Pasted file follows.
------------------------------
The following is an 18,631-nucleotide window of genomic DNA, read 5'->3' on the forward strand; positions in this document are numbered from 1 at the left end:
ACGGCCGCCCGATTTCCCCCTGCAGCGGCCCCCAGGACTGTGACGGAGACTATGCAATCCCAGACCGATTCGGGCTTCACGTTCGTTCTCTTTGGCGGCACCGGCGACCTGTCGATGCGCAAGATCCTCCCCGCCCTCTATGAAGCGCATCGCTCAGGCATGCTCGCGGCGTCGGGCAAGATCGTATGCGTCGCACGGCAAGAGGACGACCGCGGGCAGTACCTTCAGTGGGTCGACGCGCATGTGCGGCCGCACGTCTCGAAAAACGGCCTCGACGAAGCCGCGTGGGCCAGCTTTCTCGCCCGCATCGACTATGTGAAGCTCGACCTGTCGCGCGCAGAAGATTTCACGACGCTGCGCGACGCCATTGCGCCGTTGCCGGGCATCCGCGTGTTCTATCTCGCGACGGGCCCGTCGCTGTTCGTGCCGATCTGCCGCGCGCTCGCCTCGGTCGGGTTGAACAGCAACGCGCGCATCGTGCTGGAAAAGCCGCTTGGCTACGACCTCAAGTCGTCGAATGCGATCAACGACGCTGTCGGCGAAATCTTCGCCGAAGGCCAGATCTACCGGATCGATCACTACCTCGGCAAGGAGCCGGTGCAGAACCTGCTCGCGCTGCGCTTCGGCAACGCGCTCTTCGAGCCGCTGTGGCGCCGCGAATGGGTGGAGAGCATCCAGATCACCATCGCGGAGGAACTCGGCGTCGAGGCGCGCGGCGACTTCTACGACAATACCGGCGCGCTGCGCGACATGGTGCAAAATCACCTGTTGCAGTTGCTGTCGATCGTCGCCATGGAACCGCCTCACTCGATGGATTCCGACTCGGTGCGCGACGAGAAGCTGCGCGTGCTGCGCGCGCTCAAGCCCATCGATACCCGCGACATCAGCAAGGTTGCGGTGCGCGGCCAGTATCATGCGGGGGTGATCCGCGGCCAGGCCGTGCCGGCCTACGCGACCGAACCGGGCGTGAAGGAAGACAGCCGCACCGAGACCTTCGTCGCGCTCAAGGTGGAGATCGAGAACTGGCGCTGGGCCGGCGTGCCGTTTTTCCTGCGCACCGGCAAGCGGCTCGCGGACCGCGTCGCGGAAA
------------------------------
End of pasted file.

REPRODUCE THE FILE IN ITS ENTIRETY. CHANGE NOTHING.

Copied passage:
The following is an 18,631-nucleotide window of genomic DNA, read 5'->3' on the forward strand; positions in this document are numbered from 1 at the left end:
ACGGCCGCCCGATTTCCCCCTGCAGCGGCCCCCAGGACTGTGACGGAGACTATGCAATCCCAGACCGATTCGGGCTTCACGTTCGTTCTCTTTGGCGGCACCGGCGACCTGTCGATGCGCAAGATCCTCCCCGCCCTCTATGAAGCGCATCGCTCAGGCATGCTCGCGGCGTCGGGCAAGATCGTATGCGTCGCACGGCAAGAGGACGACCGCGGGCAGTACCTTCAGTGGGTCGACGCGCATGTGCGGCCGCACGTCTCGAAAAACGGCCTCGACGAAGCCGCGTGGGCCAGCTTTCTCGCCCGCATCGACTATGTGAAGCTCGACCTGTCGCGCGCAGAAGATTTCACGACGCTGCGCGACGCCATTGCGCCGTTGCCGGGCATCCGCGTGTTCTATCTCGCGACGGGCCCGTCGCTGTTCGTGCCGATCTGCCGCGCGCTCGCCTCGGTCGGGTTGAACAGCAACGCGCGCATCGTGCTGGAAAAGCCGCTTGGCTACGACCTCAAGTCGTCGAATGCGATCAACGACGCTGTCGGCGAAATCTTCGCCGAAGGCCAGATCTACCGGATCGATCACTACCTCGGCAAGGAGCCGGTGCAGAACCTGCTCGCGCTGCGCTTCGGCAACGCGCTCTTCGAGCCGCTGTGGCGCCGCGAATGGGTGGAGAGCATCCAGATCACCATCGCGGAGGAACTCGGCGTCGAGGCGCGCGGCGACTTCTACGACAATACCGGCGCGCTGCGCGACATGGTGCAAAATCACCTGTTGCAGTTGCTGTCGATCGTCGCCATGGAACCGCCTCACTCGATGGATTCCGACTCGGTGCGCGACGAGAAGCTGCGCGTGCTGCGCGCGCTCAAGCCCATCGATACCCGCGACATCAGCAAGGTTGCGGTGCGCGGCCAGTATCATGCGGGGGTGATCCGCGGCCAGGCCGTGCCGGCCTACGCGACCGAACCGGGCGTGAAGGAAGACAGCCGCACCGAGACCTTCGTCGCGCTCAAGGTGGAGATCGAGAACTGGCGCTGGGCCGGCGTGCCGTTTTTCCTGCGCACCGGCAAGCGGCTCGCGGACCGCGTCGCGGAAA